3 Condiments Used in the Mediterranean Diet

Mediterranean Diet CondimentsIf you want to eat like a Mediterranean you need add herbs, garlic and lemon to everything. Ok, well almost everything. We know from research that the Mediterranean diet is not about eating specific foods but rather the incorporation of all the foods to your diet, including condiments. Don’t expect to get the benefits of the Greek diet just because you add olive oil to your salad or because you eat Greek yogurt for breakfast.  It appears that the combination of all these ingredients is what gives you the protection and health benefits.

There are 3 condiments that a Greek kitchen will always have: lemon juice (from real lemons-none of that fake bottled stuff), oregano and garlic. All three of these ingredients are sources of antioxidants and other substances that protect from various chronic diseases.

A favorite condiment for Greeks. If you go to a Greek restaurant, almost everything you order is accompanied by a lemon wedge (that you are supposed to use-not just as a garnish) whether that’s meat, sausage, cheese, fish, beans and vegetables. Greeks add it everywhere. Originally it was used to kill bacteria, today it’s added for the taste. Apart from the fact that it’s a source of vitamin C, which is also an antioxidant, vitamin C also increases iron absorption when consumed with foods rich in iron such as meat and beans. The interesting thing though is the fact that Greeks added lemon to their meat probably without really knowing that it increases iron absorption, or did they?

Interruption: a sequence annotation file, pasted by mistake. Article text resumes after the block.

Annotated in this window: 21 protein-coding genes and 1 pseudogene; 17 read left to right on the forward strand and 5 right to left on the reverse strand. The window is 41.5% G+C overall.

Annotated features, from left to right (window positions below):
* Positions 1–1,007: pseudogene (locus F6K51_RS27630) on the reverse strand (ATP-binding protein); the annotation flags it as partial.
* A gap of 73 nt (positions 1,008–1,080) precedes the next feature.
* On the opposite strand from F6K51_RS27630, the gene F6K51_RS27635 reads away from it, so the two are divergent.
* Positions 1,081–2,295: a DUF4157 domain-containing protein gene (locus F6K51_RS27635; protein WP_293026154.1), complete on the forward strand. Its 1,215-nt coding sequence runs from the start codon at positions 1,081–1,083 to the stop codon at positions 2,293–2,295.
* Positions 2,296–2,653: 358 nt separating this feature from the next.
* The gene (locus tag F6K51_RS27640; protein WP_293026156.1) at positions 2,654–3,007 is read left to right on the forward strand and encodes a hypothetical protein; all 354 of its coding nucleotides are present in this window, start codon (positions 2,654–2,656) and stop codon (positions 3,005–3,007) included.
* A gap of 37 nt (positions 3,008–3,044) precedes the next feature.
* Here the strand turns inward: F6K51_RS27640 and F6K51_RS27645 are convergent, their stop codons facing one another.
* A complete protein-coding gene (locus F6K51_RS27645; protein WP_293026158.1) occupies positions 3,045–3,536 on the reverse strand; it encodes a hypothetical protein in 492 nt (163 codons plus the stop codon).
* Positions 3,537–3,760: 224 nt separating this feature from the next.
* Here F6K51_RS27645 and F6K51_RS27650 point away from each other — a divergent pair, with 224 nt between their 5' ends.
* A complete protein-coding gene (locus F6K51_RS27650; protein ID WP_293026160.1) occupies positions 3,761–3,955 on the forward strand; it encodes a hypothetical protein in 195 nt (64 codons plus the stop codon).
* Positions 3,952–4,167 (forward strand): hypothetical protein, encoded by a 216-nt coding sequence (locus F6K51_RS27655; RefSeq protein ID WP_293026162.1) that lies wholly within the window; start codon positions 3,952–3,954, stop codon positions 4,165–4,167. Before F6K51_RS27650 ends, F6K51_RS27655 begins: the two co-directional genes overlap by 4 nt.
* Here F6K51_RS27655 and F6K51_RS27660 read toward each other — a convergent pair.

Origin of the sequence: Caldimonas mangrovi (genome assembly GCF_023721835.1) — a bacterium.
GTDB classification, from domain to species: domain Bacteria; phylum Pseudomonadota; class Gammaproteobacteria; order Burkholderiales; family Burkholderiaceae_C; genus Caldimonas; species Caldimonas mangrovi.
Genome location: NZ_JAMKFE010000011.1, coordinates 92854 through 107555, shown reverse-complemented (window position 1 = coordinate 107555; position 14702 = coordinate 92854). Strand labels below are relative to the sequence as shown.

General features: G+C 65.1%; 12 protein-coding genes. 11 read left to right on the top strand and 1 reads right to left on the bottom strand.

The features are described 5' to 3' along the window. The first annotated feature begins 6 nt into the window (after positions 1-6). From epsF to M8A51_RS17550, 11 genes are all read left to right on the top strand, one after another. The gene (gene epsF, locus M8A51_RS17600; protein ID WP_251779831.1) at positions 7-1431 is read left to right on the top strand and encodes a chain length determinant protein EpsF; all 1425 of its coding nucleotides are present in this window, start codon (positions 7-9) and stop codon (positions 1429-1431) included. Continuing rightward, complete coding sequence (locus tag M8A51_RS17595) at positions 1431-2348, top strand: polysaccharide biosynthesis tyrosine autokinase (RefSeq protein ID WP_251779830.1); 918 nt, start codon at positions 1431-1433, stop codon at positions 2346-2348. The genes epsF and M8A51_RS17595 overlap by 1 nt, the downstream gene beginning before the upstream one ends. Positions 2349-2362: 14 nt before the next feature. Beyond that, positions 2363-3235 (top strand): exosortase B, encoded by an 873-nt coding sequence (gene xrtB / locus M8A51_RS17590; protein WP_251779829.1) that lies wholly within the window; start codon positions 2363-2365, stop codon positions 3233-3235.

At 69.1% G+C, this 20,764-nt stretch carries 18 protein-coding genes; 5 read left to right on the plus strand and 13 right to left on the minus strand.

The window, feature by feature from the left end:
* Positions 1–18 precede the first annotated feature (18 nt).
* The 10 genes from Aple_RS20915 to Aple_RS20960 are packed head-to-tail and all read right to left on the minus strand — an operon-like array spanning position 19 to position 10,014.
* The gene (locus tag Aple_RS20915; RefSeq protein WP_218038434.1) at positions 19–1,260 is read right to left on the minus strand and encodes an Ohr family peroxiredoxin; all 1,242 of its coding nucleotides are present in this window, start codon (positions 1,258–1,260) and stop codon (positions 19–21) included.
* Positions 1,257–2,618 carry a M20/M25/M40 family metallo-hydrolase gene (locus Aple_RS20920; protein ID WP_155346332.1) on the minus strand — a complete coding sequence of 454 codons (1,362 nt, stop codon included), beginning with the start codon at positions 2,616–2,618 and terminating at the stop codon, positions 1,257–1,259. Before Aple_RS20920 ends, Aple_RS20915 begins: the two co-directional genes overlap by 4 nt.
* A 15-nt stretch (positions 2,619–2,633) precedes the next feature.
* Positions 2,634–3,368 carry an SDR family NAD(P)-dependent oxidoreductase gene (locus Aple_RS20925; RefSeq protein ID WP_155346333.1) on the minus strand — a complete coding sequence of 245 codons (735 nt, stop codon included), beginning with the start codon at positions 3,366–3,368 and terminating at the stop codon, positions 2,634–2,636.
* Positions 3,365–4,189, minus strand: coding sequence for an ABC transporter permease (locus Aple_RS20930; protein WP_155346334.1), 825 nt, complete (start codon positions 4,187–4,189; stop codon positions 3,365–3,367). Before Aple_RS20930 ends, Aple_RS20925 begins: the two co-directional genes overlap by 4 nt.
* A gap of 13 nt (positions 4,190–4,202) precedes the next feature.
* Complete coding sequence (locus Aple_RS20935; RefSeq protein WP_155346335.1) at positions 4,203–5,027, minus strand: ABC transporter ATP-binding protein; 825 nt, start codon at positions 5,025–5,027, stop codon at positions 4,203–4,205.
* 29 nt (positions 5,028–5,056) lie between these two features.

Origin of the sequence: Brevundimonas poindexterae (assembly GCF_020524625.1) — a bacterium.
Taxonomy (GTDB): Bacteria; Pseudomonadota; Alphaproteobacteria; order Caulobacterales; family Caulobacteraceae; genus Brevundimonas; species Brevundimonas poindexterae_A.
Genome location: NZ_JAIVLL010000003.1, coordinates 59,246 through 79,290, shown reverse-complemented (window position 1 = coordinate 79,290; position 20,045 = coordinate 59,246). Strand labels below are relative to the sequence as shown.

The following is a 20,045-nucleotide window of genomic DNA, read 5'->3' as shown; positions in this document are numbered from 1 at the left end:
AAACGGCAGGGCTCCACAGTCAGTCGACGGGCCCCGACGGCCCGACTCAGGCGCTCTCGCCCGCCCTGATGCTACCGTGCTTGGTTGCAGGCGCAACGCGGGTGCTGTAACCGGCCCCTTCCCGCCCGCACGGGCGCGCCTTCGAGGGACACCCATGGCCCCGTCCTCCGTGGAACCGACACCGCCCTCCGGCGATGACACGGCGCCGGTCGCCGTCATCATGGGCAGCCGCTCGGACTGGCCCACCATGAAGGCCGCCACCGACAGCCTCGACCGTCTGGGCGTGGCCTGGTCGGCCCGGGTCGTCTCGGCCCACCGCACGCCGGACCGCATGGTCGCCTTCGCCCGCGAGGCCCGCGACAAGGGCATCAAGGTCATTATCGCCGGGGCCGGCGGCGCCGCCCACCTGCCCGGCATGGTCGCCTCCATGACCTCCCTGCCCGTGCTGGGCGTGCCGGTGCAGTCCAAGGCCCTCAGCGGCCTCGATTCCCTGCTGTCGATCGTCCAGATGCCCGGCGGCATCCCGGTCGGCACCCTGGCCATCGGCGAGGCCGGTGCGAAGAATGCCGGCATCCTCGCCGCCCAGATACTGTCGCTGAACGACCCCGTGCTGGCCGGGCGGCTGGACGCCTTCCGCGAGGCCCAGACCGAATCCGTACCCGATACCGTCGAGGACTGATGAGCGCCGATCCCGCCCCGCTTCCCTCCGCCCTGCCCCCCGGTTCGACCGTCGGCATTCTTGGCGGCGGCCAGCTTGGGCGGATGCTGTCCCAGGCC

This is my mom’s favorite herb. Whatever I make or serve she always says: “make you sure you add oregano”. Oregano is added to meat, salads, potatoes, bread, sauces, marinades and salad dressings. It is an excellent source of antioxidants and it prevents the development of heterocyclic amines, substances present in cooked meat that may increase the risk of cancer. Rubbing meat with oregano before grilling can have a protective effect. Other studies show that oregano can slow the growth of microbes in food and help neutralize the bacteria that cause ulcers.

It is one of the most popular ingredients not only in Greek and Mediterranean cuisine but also around the world. It contains over 100 sulfur compounds including allicin, which helps fight off infections. Studies have shown that it may help lower cholesterol levels, blood pressure and reduce the risk of colon and stomach cancer. Greeks use it when cooking meat, in their cooked vegetables, in the dips tzatziki and skordalia.

Photo Credit: James Bowe

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